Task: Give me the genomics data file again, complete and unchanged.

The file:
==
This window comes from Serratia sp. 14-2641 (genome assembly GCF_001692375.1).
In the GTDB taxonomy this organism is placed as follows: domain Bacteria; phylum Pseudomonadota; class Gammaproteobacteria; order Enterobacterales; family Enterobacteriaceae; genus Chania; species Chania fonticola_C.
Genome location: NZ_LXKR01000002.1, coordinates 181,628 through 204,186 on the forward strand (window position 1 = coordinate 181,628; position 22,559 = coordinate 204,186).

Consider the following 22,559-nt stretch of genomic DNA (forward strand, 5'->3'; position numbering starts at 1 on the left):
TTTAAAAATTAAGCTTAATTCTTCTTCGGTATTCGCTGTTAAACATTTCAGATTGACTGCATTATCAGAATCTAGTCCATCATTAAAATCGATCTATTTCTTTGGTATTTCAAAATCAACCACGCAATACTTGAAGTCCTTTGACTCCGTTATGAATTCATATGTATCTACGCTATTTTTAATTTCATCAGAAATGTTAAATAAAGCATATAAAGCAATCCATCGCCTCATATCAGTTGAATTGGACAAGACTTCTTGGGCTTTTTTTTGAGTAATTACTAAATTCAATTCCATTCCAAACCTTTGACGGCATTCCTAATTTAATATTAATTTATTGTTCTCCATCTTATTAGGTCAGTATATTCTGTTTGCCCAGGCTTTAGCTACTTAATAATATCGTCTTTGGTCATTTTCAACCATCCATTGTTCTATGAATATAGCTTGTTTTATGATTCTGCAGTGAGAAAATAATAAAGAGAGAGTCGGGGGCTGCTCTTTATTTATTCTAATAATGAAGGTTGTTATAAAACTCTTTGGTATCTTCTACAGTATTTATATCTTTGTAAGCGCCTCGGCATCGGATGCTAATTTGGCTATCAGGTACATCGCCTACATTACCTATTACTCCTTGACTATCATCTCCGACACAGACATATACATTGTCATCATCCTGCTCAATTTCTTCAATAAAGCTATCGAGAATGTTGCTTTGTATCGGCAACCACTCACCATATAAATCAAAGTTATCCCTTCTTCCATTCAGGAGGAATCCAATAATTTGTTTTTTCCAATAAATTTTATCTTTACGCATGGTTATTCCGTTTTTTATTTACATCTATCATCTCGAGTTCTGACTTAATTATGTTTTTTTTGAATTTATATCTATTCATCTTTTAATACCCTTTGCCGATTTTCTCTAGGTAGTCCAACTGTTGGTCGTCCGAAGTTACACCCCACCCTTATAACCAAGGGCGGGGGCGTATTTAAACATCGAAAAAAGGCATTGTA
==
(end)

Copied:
This window comes from Serratia sp. 14-2641 (genome assembly GCF_001692375.1).
In the GTDB taxonomy this organism is placed as follows: domain Bacteria; phylum Pseudomonadota; class Gammaproteobacteria; order Enterobacterales; family Enterobacteriaceae; genus Chania; species Chania fonticola_C.
Genome location: NZ_LXKR01000002.1, coordinates 181,628 through 204,186 on the forward strand (window position 1 = coordinate 181,628; position 22,559 = coordinate 204,186).

Consider the following 22,559-nt stretch of genomic DNA (forward strand, 5'->3'; position numbering starts at 1 on the left):
TTTAAAAATTAAGCTTAATTCTTCTTCGGTATTCGCTGTTAAACATTTCAGATTGACTGCATTATCAGAATCTAGTCCATCATTAAAATCGATCTATTTCTTTGGTATTTCAAAATCAACCACGCAATACTTGAAGTCCTTTGACTCCGTTATGAATTCATATGTATCTACGCTATTTTTAATTTCATCAGAAATGTTAAATAAAGCATATAAAGCAATCCATCGCCTCATATCAGTTGAATTGGACAAGACTTCTTGGGCTTTTTTTTGAGTAATTACTAAATTCAATTCCATTCCAAACCTTTGACGGCATTCCTAATTTAATATTAATTTATTGTTCTCCATCTTATTAGGTCAGTATATTCTGTTTGCCCAGGCTTTAGCTACTTAATAATATCGTCTTTGGTCATTTTCAACCATCCATTGTTCTATGAATATAGCTTGTTTTATGATTCTGCAGTGAGAAAATAATAAAGAGAGAGTCGGGGGCTGCTCTTTATTTATTCTAATAATGAAGGTTGTTATAAAACTCTTTGGTATCTTCTACAGTATTTATATCTTTGTAAGCGCCTCGGCATCGGATGCTAATTTGGCTATCAGGTACATCGCCTACATTACCTATTACTCCTTGACTATCATCTCCGACACAGACATATACATTGTCATCATCCTGCTCAATTTCTTCAATAAAGCTATCGAGAATGTTGCTTTGTATCGGCAACCACTCACCATATAAATCAAAGTTATCCCTTCTTCCATTCAGGAGGAATCCAATAATTTGTTTTTTCCAATAAATTTTATCTTTACGCATGGTTATTCCGTTTTTTATTTACATCTATCATCTCGAGTTCTGACTTAATTATGTTTTTTTTGAATTTATATCTATTCATCTTTTAATACCCTTTGCCGATTTTCTCTAGGTAGTCCAACTGTTGGTCGTCCGAAGTTACACCCCACCCTTATAACCAAGGGCGGGGGCGTATTTAAACATCGAAAAAAGGCATTGTA